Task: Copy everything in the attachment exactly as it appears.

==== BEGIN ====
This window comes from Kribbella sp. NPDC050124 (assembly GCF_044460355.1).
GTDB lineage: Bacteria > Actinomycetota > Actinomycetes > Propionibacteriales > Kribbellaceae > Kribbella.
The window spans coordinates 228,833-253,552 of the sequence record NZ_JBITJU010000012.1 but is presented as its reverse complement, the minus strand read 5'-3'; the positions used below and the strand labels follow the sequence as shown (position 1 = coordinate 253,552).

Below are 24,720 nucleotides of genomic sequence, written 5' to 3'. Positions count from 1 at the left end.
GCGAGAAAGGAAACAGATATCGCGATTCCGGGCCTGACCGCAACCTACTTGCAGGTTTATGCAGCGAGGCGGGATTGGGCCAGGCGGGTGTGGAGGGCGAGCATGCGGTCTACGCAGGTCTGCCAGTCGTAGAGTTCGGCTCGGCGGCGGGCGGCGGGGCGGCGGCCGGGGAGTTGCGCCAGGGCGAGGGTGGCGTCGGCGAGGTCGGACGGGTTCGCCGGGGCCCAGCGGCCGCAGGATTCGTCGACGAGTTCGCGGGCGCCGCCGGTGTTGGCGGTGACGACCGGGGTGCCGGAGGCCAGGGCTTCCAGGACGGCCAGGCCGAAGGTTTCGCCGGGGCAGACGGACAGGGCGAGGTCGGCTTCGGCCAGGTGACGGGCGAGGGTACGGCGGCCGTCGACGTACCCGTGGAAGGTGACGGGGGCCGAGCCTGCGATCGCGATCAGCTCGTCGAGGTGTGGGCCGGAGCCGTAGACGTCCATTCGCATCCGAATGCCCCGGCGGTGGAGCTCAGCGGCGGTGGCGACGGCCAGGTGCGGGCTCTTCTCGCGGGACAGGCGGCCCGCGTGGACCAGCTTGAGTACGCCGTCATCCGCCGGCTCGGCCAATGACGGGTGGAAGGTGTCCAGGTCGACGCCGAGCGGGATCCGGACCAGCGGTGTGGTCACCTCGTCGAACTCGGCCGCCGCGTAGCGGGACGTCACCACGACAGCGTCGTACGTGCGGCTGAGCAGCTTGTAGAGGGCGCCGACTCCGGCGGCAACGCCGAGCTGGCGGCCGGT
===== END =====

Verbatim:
This window comes from Kribbella sp. NPDC050124 (assembly GCF_044460355.1).
GTDB lineage: Bacteria > Actinomycetota > Actinomycetes > Propionibacteriales > Kribbellaceae > Kribbella.
The window spans coordinates 228,833-253,552 of the sequence record NZ_JBITJU010000012.1 but is presented as its reverse complement, the minus strand read 5'-3'; the positions used below and the strand labels follow the sequence as shown (position 1 = coordinate 253,552).

Below are 24,720 nucleotides of genomic sequence, written 5' to 3'. Positions count from 1 at the left end.
GCGAGAAAGGAAACAGATATCGCGATTCCGGGCCTGACCGCAACCTACTTGCAGGTTTATGCAGCGAGGCGGGATTGGGCCAGGCGGGTGTGGAGGGCGAGCATGCGGTCTACGCAGGTCTGCCAGTCGTAGAGTTCGGCTCGGCGGCGGGCGGCGGGGCGGCGGCCGGGGAGTTGCGCCAGGGCGAGGGTGGCGTCGGCGAGGTCGGACGGGTTCGCCGGGGCCCAGCGGCCGCAGGATTCGTCGACGAGTTCGCGGGCGCCGCCGGTGTTGGCGGTGACGACCGGGGTGCCGGAGGCCAGGGCTTCCAGGACGGCCAGGCCGAAGGTTTCGCCGGGGCAGACGGACAGGGCGAGGTCGGCTTCGGCCAGGTGACGGGCGAGGGTACGGCGGCCGTCGACGTACCCGTGGAAGGTGACGGGGGCCGAGCCTGCGATCGCGATCAGCTCGTCGAGGTGTGGGCCGGAGCCGTAGACGTCCATTCGCATCCGAATGCCCCGGCGGTGGAGCTCAGCGGCGGTGGCGACGGCCAGGTGCGGGCTCTTCTCGCGGGACAGGCGGCCCGCGTGGACCAGCTTGAGTACGCCGTCATCCGCCGGCTCGGCCAATGACGGGTGGAAGGTGTCCAGGTCGACGCCGAGCGGGATCCGGACCAGCGGTGTGGTCACCTCGTCGAACTCGGCCGCCGCGTAGCGGGACGTCACCACGACAGCGTCGTACGTGCGGCTGAGCAGCTTGTAGAGGGCGCCGACTCCGGCGGCAACGCCGAGCTGGCGGCCGGT